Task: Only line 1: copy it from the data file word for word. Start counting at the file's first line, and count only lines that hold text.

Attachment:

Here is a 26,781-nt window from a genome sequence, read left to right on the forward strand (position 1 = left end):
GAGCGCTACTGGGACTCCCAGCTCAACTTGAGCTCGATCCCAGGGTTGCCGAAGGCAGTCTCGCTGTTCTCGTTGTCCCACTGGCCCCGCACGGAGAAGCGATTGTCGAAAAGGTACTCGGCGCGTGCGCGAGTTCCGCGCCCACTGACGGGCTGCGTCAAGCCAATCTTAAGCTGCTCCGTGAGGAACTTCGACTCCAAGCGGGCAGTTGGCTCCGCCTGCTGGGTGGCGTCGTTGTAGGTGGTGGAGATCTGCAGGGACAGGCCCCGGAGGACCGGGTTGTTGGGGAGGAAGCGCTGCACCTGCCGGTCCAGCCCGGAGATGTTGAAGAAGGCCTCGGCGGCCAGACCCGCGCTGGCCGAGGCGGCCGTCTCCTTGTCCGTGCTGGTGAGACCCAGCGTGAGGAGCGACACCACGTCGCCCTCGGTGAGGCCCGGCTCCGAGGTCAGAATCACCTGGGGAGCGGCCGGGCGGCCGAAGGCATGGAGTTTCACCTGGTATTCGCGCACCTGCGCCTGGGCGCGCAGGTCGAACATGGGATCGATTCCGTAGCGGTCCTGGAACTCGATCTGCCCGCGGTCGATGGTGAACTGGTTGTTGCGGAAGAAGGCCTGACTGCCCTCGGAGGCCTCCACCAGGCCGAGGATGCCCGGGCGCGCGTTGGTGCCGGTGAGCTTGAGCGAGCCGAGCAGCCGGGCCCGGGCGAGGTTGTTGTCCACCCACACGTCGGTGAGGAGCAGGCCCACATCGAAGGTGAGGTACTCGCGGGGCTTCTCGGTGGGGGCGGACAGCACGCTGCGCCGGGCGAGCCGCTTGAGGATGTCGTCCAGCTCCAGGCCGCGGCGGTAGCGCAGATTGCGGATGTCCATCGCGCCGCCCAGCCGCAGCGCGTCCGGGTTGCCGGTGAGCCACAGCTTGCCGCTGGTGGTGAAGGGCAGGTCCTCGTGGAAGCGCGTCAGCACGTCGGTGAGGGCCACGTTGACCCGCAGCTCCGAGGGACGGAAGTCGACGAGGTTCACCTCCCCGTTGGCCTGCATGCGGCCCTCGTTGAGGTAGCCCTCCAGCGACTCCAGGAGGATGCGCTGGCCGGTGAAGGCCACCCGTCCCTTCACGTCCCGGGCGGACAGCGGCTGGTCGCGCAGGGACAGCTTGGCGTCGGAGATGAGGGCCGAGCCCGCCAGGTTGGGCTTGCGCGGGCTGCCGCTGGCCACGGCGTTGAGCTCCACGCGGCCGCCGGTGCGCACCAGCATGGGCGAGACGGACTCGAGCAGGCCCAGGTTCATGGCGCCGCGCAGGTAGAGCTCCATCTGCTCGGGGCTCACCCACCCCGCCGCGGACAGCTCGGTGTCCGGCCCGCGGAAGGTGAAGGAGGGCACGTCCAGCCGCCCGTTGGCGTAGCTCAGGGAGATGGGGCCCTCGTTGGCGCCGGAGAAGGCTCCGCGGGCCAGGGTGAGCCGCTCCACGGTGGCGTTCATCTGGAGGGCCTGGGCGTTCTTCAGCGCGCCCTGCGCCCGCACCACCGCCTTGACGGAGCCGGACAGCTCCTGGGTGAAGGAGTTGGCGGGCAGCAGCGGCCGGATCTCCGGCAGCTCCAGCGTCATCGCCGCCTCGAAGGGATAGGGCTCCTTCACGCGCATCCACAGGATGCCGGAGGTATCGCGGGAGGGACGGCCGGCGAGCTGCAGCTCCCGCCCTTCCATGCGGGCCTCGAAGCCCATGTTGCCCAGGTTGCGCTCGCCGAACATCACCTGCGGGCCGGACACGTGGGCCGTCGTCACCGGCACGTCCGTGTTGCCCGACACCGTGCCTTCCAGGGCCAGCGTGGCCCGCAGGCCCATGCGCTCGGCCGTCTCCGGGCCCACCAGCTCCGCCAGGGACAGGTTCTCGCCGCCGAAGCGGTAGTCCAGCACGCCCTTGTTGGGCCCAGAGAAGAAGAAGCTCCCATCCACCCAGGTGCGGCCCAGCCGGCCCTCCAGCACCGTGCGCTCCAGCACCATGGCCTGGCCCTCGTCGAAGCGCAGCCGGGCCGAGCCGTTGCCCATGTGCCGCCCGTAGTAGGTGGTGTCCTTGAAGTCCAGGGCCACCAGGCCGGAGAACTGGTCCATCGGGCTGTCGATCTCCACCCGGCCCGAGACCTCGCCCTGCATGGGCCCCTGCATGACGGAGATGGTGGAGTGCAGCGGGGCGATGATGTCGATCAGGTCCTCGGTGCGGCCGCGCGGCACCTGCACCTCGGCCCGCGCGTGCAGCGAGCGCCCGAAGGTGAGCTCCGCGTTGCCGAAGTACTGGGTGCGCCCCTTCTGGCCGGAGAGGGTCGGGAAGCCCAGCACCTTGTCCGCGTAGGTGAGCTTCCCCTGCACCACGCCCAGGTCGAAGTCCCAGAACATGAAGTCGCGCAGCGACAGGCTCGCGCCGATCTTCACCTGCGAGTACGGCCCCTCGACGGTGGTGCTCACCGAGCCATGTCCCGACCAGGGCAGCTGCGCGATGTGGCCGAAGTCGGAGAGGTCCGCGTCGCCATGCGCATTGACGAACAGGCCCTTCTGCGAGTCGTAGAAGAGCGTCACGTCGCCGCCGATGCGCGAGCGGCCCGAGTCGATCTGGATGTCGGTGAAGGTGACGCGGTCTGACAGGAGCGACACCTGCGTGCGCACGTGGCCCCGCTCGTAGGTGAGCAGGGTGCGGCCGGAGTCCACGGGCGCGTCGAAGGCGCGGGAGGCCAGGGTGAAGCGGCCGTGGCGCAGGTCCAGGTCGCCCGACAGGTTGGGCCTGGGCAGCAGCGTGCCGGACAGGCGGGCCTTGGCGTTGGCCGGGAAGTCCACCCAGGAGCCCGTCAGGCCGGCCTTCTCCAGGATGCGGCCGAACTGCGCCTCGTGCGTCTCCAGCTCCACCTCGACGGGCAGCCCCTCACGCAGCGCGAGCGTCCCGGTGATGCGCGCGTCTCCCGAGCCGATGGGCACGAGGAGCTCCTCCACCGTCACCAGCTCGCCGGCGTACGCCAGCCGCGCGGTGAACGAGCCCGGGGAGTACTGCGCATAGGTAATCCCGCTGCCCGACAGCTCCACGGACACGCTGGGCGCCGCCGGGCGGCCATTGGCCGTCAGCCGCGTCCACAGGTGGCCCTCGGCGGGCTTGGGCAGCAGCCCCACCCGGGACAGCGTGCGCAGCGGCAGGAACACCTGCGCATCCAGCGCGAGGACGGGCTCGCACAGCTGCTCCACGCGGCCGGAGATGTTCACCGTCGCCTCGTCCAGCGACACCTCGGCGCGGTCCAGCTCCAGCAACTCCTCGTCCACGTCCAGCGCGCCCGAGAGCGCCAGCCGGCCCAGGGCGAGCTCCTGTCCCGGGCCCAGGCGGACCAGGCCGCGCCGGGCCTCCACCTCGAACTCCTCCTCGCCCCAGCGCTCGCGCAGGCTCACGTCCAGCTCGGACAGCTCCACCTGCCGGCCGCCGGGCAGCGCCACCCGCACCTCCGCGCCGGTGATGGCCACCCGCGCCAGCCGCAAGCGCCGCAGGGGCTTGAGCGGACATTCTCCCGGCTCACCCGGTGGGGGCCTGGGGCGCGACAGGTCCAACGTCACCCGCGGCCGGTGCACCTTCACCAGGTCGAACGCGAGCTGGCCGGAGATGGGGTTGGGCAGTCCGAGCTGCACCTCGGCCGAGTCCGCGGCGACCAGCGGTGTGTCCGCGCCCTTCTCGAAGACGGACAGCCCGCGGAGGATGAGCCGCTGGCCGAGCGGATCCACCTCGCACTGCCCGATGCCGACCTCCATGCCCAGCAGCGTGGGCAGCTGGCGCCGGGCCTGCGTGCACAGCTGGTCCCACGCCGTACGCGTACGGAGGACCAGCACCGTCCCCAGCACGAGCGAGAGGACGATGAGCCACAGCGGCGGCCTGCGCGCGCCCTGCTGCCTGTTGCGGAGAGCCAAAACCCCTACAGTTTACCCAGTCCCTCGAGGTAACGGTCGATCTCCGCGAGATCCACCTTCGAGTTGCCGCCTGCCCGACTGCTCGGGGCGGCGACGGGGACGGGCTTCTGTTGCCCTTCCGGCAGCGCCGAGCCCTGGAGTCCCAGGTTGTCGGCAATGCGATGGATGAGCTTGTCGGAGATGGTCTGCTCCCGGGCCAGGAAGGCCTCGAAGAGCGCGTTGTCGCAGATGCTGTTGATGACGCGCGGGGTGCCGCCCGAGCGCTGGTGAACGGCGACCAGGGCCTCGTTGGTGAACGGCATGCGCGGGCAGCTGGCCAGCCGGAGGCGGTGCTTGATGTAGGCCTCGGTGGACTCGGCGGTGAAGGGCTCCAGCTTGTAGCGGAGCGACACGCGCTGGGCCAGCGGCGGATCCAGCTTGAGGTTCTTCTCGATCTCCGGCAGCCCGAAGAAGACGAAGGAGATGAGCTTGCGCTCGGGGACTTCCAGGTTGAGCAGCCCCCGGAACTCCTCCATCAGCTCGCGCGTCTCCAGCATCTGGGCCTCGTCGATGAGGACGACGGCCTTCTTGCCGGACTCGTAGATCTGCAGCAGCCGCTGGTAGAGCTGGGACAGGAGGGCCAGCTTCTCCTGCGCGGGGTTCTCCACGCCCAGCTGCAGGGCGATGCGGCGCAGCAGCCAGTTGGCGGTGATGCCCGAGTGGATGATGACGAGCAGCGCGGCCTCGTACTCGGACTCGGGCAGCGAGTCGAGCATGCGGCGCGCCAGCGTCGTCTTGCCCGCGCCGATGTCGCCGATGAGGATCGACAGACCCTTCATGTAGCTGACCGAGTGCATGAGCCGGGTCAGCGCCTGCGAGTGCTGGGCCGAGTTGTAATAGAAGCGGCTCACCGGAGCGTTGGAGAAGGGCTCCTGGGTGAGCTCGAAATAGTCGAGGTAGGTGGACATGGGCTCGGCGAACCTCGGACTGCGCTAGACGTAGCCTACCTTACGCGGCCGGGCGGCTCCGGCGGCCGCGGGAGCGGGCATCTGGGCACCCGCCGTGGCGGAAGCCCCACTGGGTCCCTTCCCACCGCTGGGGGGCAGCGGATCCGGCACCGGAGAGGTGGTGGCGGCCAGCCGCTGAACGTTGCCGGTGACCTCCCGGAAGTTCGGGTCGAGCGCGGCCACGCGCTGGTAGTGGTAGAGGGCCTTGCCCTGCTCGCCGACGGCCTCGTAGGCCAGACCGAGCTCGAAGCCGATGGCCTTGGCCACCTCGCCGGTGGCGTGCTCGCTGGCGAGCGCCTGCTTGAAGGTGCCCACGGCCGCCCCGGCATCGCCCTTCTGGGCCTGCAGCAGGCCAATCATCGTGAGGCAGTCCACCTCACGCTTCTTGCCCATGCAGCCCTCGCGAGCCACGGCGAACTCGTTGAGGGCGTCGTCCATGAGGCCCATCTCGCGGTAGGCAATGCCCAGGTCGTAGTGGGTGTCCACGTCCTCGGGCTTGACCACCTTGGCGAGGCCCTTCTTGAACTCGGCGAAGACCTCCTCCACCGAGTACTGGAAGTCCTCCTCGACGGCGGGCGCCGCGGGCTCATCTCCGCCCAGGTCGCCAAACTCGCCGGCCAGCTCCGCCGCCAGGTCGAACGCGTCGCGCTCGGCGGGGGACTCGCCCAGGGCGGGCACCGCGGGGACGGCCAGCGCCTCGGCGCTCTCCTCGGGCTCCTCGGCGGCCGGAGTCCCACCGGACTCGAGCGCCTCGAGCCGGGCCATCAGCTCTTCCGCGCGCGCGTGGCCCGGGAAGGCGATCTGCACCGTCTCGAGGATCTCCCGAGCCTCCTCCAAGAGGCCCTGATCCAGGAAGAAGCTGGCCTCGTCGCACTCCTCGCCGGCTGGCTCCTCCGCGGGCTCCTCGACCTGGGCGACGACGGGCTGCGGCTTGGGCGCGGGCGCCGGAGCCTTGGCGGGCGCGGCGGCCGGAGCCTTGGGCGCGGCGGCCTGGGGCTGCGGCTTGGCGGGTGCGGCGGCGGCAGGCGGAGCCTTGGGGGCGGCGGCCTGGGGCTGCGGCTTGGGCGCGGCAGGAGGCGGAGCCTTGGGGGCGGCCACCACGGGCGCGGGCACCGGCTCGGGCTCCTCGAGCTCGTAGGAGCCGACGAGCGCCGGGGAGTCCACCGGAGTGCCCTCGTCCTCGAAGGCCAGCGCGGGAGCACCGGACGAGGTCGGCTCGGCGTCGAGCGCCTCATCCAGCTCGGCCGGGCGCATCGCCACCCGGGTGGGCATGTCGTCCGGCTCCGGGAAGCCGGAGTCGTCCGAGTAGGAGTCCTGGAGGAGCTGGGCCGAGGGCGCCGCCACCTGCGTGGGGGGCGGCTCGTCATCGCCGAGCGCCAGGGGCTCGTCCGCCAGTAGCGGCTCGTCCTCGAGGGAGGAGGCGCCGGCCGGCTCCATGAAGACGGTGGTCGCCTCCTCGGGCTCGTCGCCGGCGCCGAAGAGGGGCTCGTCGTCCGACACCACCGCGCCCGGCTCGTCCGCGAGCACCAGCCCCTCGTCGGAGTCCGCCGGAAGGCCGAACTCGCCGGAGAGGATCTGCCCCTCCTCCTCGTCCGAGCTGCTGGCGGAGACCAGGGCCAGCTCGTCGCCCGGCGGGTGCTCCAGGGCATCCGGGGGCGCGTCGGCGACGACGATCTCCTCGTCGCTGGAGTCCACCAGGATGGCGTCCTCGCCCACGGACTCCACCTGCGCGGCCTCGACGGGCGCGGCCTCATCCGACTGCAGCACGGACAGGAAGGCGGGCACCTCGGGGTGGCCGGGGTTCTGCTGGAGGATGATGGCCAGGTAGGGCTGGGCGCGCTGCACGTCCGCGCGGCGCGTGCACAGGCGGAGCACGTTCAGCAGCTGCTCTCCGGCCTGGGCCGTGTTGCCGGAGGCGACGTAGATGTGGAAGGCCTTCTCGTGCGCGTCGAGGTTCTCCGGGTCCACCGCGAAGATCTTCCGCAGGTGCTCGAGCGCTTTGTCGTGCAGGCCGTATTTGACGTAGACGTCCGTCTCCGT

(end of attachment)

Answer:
Here is a 26,781-nt window from a genome sequence, read left to right on the forward strand (position 1 = left end):